A Florida man was attacked and killed by a giant cassowary bird known for its sharp, dagger-like claws.
Authorities believe Marvin Hajos, 75, was breeding cassowaries when he fell and was attacked by the bird.
The large, flightless birds are native to Australia and the island of New Guinea but are sought after by collectors of exotic birds in the United States.
Said by the San Diego Zoo to be the world’s most dangerous birds, cassowaries stand up to 6 feet tall and can weigh up to 130 pounds.
The giant birds have a long, dagger-like claw on each foot.
Cassowaries also have a helmet-like bony structure on top of their heads, which gives the birds added protection in confrontations and makes for a potentially painful head butt.
“The protuberance called the casque, accentuates the air of menace,” said the narrator in a Planet Doc film documentary titled “Cassowary: The most dangerous bird in the world.”
“Their three-toed feet consist of sharp claws, the middle of which grows up to 12.5 centimeters (5 inches) long that they use to pierce animals and humans with a swift, fatal jumping kick,” said the narrator in a documentary titled “World’s Deadliest Bird” on the YouTube channel They Will Kill You.
‘Looks Like It Was Accidental’
The Alachua County Fire Rescue Department told the Gainesville Sun a cassowary probably injured Hajos using its long claws.
The elderly victim was taken to hospital where he later succumbed to his injuries.
“It looks like it was accidental. My understanding is that the gentleman was in the vicinity of the bird and at some point fell,” Deputy Chief Jeff Taylor told the newspaper.
“When he fell, he was attacked.”
The county sheriff’s office said an investigation has been launched into the man’s death.
“Initial information indicates that this was a tragic accident for Mr. Hajos,” Brett Rhodenizer, a sheriff’s office spokesman, told the Gainesville Sun. “The cassowary involved remains secured on private property at this time.”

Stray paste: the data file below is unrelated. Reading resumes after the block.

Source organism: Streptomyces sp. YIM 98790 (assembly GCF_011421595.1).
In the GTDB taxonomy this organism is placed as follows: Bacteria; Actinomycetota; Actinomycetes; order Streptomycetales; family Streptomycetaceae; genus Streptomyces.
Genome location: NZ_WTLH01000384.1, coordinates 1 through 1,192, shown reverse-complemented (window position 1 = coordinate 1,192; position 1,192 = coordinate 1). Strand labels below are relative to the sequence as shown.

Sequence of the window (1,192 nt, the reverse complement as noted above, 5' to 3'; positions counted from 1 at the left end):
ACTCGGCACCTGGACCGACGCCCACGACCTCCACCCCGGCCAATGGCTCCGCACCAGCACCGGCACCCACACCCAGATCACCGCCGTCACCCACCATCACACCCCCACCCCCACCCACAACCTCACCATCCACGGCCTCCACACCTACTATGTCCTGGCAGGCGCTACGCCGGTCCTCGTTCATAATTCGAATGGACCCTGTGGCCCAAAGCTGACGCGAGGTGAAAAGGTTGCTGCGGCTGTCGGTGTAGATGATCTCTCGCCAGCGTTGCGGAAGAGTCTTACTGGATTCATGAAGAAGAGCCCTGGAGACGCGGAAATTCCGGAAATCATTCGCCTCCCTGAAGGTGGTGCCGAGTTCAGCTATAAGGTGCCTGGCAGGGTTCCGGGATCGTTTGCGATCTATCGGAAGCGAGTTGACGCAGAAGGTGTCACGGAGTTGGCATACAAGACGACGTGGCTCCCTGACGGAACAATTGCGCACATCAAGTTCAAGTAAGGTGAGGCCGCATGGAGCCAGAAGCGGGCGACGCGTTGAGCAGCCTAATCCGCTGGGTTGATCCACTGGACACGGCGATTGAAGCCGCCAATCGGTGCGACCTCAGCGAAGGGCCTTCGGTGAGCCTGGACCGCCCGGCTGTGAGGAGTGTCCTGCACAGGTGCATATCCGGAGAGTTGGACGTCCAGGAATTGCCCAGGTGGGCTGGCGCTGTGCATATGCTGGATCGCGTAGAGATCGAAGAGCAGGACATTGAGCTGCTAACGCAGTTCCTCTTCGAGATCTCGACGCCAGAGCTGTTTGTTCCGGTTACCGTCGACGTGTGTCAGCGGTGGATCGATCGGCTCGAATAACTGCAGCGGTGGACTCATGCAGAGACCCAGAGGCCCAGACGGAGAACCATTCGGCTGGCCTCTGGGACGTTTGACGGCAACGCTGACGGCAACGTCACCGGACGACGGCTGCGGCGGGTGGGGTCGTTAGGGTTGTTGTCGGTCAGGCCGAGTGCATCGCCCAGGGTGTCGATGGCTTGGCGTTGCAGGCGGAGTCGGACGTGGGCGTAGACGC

The Florida Fish and Wildlife Conservation Commission requires anyone wishing to own a cassowary to obtain a permit, have “substantial experience,” and have a cage that meets specific requirements.
Florida Fish and Water spokeswoman Karen Parker told the Gainesville Sun the commission believed the man was breeding the birds.
Kangaroo Attacks Paraglider
In related news, a paraglider in Australia was attacked by a kangaroo on March 7, 2019. Luckily, he suffered only minor injuries.
Jonathan Bishop landed near the old Orroral Space Tracking Station, formerly a NASA station built to support satellites in space for the agency’s Spacecraft Tracking and Data Acquisition Network.
However, moments after he landed, a grey kangaroo quickly hopped toward him and attacked him without warning.
The footage shows the kangaroo striking Bishop with its paws twice before he shouted at the wild animal and it hopped away.
“As it ran toward me I thought it was being friendly so I said, ‘What’s Up, Skip?’” Bishop commented on a YouTube video of the attack. “It then attacked me twice before hopping away.”
Paragliding sounds like fun until you’re greeted by an irate roo.https://t.co/FO1YCCDhnP
— CNET News (@CNETNews) March 10, 2019
Many people who watched the video online commented about the unpredictable behavior of kangaroos.
The Associated Press and Epoch Times reporter Richard Szabo contributed to this report.